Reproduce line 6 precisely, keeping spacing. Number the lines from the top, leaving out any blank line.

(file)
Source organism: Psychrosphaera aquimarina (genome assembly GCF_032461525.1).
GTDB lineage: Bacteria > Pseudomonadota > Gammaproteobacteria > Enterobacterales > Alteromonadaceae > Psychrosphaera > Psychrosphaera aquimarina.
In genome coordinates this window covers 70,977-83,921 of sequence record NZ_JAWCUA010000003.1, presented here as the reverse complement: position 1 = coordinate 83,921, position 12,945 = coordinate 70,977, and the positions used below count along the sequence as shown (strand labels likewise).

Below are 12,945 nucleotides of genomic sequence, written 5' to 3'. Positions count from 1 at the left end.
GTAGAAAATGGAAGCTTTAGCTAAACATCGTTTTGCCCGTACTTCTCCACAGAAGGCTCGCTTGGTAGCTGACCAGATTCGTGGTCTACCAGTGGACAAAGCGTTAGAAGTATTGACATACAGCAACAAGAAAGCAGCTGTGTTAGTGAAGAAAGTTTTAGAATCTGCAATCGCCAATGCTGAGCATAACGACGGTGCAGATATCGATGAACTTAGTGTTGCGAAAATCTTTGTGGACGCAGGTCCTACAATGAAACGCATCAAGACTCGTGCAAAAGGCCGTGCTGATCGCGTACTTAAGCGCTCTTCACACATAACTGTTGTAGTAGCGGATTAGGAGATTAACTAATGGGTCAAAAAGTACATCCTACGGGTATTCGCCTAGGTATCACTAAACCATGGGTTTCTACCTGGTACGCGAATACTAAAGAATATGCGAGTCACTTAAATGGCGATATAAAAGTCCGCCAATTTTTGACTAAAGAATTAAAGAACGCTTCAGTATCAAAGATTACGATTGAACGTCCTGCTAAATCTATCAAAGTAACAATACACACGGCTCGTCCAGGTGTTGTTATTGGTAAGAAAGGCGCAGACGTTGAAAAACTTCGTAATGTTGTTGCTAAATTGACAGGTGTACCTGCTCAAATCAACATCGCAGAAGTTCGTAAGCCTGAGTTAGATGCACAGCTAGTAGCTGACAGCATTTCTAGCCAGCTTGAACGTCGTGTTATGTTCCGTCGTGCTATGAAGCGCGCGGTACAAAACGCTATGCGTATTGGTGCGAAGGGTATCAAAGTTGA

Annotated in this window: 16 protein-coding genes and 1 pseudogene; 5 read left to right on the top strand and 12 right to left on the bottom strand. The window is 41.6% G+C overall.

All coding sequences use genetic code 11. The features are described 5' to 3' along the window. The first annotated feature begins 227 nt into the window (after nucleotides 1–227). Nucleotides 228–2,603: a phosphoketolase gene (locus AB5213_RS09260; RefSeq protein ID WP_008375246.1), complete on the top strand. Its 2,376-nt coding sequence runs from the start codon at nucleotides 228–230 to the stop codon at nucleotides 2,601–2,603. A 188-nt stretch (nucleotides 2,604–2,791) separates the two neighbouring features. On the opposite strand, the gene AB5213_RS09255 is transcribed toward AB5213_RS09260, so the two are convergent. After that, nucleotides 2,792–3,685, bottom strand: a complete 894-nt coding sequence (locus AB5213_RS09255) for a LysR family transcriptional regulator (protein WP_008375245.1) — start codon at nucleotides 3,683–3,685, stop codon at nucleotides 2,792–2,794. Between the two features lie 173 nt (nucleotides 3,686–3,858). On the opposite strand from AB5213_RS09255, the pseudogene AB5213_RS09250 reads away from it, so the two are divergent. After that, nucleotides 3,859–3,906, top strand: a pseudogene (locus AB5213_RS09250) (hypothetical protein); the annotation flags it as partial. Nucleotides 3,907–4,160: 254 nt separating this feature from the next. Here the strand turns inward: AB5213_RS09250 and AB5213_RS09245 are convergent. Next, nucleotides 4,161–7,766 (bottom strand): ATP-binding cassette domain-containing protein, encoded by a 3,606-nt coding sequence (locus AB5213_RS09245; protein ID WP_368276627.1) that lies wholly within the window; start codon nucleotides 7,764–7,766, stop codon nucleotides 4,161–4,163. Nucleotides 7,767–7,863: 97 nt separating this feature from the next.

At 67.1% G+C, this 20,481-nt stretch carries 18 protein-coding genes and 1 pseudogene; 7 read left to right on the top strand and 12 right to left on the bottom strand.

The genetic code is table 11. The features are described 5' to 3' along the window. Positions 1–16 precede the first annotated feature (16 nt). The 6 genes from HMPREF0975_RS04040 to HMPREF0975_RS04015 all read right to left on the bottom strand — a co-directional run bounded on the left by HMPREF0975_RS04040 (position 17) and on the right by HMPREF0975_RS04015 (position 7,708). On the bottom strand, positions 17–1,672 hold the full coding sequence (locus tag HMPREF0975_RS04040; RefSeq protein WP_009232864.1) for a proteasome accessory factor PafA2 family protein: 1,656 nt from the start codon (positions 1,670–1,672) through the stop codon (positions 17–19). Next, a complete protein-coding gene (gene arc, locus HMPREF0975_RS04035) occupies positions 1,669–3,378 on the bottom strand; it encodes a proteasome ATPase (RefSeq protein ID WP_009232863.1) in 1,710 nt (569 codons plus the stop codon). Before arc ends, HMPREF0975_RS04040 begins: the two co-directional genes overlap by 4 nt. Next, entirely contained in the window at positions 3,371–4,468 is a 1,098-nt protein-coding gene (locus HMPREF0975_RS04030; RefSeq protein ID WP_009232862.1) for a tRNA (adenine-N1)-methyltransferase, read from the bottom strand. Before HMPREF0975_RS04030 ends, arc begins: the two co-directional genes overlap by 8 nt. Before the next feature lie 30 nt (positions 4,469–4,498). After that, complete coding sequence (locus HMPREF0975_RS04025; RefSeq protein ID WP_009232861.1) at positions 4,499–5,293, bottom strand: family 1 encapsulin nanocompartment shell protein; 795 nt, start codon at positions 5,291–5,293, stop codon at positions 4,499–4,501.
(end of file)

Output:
Annotated in this window: 16 protein-coding genes and 1 pseudogene; 5 read left to right on the top strand and 12 right to left on the bottom strand. The window is 41.6% G+C overall.